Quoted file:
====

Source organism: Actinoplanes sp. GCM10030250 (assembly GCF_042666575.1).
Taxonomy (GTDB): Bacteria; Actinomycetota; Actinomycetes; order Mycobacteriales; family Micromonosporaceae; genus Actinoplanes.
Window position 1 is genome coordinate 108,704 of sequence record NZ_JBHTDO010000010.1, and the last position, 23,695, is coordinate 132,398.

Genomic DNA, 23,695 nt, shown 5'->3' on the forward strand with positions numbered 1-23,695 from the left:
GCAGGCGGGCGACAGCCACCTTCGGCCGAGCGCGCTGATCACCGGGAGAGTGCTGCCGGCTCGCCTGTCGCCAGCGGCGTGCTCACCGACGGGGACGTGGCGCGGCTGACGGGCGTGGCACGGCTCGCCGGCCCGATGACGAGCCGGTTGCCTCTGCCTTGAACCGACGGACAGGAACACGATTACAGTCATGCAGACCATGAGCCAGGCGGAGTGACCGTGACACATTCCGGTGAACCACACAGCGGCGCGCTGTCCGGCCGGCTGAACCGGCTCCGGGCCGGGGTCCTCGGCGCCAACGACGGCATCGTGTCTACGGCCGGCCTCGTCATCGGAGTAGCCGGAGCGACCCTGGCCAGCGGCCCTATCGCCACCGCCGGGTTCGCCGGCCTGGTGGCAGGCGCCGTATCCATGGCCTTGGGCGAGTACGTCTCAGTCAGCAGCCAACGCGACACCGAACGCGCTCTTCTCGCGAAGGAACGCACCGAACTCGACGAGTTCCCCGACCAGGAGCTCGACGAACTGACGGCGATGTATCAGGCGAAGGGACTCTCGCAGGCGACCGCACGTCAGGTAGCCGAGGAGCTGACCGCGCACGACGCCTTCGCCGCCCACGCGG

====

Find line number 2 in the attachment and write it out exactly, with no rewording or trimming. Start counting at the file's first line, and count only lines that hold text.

Taxonomy (GTDB): Bacteria; Actinomycetota; Actinomycetes; order Mycobacteriales; family Micromonosporaceae; genus Actinoplanes.